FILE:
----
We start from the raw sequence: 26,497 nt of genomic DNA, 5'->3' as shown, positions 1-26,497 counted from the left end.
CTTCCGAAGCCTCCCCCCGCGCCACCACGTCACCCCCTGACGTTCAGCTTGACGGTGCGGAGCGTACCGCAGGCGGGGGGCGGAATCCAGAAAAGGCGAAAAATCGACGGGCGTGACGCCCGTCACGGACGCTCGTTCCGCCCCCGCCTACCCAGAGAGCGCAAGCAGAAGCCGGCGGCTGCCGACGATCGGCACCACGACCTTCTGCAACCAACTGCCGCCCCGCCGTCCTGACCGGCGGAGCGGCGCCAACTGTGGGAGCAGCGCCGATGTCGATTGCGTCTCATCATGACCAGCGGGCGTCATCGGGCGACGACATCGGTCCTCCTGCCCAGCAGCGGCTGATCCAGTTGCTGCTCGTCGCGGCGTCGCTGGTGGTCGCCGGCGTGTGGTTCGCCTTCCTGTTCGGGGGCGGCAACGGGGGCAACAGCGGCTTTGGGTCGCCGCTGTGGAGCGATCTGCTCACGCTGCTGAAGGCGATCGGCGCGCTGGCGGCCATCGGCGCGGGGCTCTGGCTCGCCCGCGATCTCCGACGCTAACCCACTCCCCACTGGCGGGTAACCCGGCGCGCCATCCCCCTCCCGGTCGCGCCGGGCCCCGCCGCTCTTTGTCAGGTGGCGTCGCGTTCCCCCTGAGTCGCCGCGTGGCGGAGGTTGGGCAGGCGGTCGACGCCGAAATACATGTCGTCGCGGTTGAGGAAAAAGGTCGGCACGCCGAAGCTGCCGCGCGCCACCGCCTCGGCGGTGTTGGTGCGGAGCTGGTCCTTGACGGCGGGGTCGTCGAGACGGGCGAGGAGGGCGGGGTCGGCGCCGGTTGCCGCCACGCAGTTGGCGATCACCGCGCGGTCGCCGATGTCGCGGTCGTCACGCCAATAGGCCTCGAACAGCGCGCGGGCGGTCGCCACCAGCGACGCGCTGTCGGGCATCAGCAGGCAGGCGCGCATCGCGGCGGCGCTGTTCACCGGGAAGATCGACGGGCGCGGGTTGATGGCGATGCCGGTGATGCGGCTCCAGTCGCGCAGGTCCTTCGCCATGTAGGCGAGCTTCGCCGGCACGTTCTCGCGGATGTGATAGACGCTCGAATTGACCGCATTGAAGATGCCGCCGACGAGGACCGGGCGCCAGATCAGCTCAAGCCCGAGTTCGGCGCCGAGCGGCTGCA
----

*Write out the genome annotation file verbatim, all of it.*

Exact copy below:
We start from the raw sequence: 26,497 nt of genomic DNA, 5'->3' as shown, positions 1-26,497 counted from the left end.
CTTCCGAAGCCTCCCCCCGCGCCACCACGTCACCCCCTGACGTTCAGCTTGACGGTGCGGAGCGTACCGCAGGCGGGGGGCGGAATCCAGAAAAGGCGAAAAATCGACGGGCGTGACGCCCGTCACGGACGCTCGTTCCGCCCCCGCCTACCCAGAGAGCGCAAGCAGAAGCCGGCGGCTGCCGACGATCGGCACCACGACCTTCTGCAACCAACTGCCGCCCCGCCGTCCTGACCGGCGGAGCGGCGCCAACTGTGGGAGCAGCGCCGATGTCGATTGCGTCTCATCATGACCAGCGGGCGTCATCGGGCGACGACATCGGTCCTCCTGCCCAGCAGCGGCTGATCCAGTTGCTGCTCGTCGCGGCGTCGCTGGTGGTCGCCGGCGTGTGGTTCGCCTTCCTGTTCGGGGGCGGCAACGGGGGCAACAGCGGCTTTGGGTCGCCGCTGTGGAGCGATCTGCTCACGCTGCTGAAGGCGATCGGCGCGCTGGCGGCCATCGGCGCGGGGCTCTGGCTCGCCCGCGATCTCCGACGCTAACCCACTCCCCACTGGCGGGTAACCCGGCGCGCCATCCCCCTCCCGGTCGCGCCGGGCCCCGCCGCTCTTTGTCAGGTGGCGTCGCGTTCCCCCTGAGTCGCCGCGTGGCGGAGGTTGGGCAGGCGGTCGACGCCGAAATACATGTCGTCGCGGTTGAGGAAAAAGGTCGGCACGCCGAAGCTGCCGCGCGCCACCGCCTCGGCGGTGTTGGTGCGGAGCTGGTCCTTGACGGCGGGGTCGTCGAGACGGGCGAGGAGGGCGGGGTCGGCGCCGGTTGCCGCCACGCAGTTGGCGATCACCGCGCGGTCGCCGATGTCGCGGTCGTCACGCCAATAGGCCTCGAACAGCGCGCGGGCGGTCGCCACCAGCGACGCGCTGTCGGGCATCAGCAGGCAGGCGCGCATCGCGGCGGCGCTGTTCACCGGGAAGATCGACGGGCGCGGGTTGATGGCGATGCCGGTGATGCGGCTCCAGTCGCGCAGGTCCTTCGCCATGTAGGCGAGCTTCGCCGGCACGTTCTCGCGGATGTGATAGACGCTCGAATTGACCGCATTGAAGATGCCGCCGACGAGGACCGGGCGCCAGATCAGCTCAAGCCCGAGTTCGGCGCCGAGCGGCTGCA